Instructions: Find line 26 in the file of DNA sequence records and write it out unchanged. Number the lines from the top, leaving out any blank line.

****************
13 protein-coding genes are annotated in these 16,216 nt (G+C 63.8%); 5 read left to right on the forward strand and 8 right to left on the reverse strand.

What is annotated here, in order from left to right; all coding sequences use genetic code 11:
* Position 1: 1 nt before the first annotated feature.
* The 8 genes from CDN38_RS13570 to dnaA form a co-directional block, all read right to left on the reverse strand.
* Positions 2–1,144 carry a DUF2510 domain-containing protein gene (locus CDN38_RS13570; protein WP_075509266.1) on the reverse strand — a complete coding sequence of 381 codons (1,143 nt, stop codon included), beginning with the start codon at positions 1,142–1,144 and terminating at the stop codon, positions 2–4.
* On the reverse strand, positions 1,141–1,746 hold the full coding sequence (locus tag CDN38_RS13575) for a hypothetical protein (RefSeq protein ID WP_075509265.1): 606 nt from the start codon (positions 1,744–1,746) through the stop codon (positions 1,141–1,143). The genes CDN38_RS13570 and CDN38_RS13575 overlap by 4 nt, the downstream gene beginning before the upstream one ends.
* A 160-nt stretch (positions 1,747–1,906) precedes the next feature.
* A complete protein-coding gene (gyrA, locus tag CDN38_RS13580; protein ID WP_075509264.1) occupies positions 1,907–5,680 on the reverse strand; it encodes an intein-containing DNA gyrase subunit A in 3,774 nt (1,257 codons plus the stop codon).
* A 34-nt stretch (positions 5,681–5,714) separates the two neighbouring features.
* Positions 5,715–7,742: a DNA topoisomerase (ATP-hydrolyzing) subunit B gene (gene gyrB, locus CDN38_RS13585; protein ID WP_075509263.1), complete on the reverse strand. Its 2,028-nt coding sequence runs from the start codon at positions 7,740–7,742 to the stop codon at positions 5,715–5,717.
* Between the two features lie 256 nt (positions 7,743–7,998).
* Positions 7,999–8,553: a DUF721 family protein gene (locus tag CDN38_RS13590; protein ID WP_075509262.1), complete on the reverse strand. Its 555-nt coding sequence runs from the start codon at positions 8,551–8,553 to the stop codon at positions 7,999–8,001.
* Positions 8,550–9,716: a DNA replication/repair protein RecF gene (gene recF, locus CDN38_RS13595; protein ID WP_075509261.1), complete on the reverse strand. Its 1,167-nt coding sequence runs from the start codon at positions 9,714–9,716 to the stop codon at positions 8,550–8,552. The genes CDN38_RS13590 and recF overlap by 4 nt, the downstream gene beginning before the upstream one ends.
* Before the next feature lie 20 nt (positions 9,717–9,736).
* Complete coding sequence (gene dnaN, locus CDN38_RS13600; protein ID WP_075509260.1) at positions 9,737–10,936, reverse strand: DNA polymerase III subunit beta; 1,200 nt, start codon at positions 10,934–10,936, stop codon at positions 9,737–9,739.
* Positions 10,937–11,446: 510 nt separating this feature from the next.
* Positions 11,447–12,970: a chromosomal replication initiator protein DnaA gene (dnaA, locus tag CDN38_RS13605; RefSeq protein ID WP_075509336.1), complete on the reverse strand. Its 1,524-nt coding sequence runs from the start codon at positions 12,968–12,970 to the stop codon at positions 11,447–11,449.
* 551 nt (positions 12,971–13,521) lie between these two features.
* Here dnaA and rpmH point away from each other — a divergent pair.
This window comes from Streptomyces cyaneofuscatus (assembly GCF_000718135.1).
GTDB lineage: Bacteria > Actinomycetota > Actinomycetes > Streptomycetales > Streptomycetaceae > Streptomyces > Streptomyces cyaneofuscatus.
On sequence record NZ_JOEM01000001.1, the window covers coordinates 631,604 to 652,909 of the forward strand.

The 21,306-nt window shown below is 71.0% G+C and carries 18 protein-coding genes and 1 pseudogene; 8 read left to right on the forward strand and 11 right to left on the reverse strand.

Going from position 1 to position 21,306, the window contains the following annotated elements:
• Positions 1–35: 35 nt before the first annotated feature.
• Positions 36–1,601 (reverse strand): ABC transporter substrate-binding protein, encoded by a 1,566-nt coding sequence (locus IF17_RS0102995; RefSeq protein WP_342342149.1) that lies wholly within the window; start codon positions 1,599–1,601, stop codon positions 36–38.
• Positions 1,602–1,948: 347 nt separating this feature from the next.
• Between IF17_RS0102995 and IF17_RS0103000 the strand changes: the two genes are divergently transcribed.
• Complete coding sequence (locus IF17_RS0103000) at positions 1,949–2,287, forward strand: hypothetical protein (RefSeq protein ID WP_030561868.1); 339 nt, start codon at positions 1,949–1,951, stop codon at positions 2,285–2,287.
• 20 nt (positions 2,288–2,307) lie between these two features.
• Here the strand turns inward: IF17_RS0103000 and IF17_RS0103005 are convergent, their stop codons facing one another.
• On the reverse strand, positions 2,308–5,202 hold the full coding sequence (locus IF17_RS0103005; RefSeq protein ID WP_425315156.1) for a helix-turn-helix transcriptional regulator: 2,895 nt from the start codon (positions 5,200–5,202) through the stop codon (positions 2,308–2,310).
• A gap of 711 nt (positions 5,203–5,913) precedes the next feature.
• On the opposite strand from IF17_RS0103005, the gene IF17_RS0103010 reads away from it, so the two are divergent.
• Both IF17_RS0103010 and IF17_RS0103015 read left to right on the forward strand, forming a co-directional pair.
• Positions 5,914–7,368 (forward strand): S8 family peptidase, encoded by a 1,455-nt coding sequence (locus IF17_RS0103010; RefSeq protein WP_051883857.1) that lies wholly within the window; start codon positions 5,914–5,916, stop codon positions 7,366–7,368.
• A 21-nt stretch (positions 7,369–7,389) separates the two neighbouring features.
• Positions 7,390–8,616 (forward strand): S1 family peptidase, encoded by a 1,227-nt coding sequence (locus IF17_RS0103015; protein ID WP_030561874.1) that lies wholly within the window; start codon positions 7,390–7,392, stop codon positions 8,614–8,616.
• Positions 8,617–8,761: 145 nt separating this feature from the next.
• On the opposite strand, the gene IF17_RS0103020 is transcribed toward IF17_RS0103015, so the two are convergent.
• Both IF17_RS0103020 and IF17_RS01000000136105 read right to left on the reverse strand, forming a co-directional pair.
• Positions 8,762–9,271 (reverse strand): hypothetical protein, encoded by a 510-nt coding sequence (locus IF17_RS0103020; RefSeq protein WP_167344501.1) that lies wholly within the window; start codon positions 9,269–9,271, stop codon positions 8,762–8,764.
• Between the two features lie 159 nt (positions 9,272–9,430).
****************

• Positions 36–1,601 (reverse strand): ABC transporter substrate-binding protein, encoded by a 1,566-nt coding sequence (locus IF17_RS0102995; RefSeq protein WP_342342149.1) that lies wholly within the window; start codon positions 1,599–1,601, stop codon positions 36–38.